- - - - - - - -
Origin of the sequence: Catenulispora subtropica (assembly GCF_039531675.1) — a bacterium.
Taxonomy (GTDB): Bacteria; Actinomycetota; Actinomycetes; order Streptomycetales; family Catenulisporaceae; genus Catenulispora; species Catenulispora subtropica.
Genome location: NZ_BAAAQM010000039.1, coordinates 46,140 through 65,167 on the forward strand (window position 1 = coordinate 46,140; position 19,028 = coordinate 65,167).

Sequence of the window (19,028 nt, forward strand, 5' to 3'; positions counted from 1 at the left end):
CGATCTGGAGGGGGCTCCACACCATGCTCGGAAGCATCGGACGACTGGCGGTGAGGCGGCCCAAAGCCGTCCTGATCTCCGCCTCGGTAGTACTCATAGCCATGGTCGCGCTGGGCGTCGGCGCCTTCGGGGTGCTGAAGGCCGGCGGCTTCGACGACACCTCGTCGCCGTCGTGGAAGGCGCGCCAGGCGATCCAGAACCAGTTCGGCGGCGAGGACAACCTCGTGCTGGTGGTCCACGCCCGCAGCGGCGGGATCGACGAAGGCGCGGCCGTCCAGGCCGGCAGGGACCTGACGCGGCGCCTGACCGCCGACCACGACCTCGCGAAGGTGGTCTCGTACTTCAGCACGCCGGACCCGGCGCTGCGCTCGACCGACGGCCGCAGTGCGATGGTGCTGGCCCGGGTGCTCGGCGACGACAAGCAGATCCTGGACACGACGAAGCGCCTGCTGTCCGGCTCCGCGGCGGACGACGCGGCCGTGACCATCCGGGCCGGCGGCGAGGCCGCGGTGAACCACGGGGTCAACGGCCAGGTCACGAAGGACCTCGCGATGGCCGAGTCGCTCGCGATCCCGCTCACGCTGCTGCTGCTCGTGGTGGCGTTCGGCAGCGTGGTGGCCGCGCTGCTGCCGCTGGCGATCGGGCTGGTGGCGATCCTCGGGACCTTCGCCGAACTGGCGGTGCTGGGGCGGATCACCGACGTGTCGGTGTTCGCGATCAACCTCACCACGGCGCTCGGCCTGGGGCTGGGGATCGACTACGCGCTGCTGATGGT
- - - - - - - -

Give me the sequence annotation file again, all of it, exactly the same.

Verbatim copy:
Origin of the sequence: Catenulispora subtropica (assembly GCF_039531675.1) — a bacterium.
Taxonomy (GTDB): Bacteria; Actinomycetota; Actinomycetes; order Streptomycetales; family Catenulisporaceae; genus Catenulispora; species Catenulispora subtropica.
Genome location: NZ_BAAAQM010000039.1, coordinates 46,140 through 65,167 on the forward strand (window position 1 = coordinate 46,140; position 19,028 = coordinate 65,167).

Sequence of the window (19,028 nt, forward strand, 5' to 3'; positions counted from 1 at the left end):
CGATCTGGAGGGGGCTCCACACCATGCTCGGAAGCATCGGACGACTGGCGGTGAGGCGGCCCAAAGCCGTCCTGATCTCCGCCTCGGTAGTACTCATAGCCATGGTCGCGCTGGGCGTCGGCGCCTTCGGGGTGCTGAAGGCCGGCGGCTTCGACGACACCTCGTCGCCGTCGTGGAAGGCGCGCCAGGCGATCCAGAACCAGTTCGGCGGCGAGGACAACCTCGTGCTGGTGGTCCACGCCCGCAGCGGCGGGATCGACGAAGGCGCGGCCGTCCAGGCCGGCAGGGACCTGACGCGGCGCCTGACCGCCGACCACGACCTCGCGAAGGTGGTCTCGTACTTCAGCACGCCGGACCCGGCGCTGCGCTCGACCGACGGCCGCAGTGCGATGGTGCTGGCCCGGGTGCTCGGCGACGACAAGCAGATCCTGGACACGACGAAGCGCCTGCTGTCCGGCTCCGCGGCGGACGACGCGGCCGTGACCATCCGGGCCGGCGGCGAGGCCGCGGTGAACCACGGGGTCAACGGCCAGGTCACGAAGGACCTCGCGATGGCCGAGTCGCTCGCGATCCCGCTCACGCTGCTGCTGCTCGTGGTGGCGTTCGGCAGCGTGGTGGCCGCGCTGCTGCCGCTGGCGATCGGGCTGGTGGCGATCCTCGGGACCTTCGCCGAACTGGCGGTGCTGGGGCGGATCACCGACGTGTCGGTGTTCGCGATCAACCTCACCACGGCGCTCGGCCTGGGGCTGGGGATCGACTACGCGCTGCTGATGGT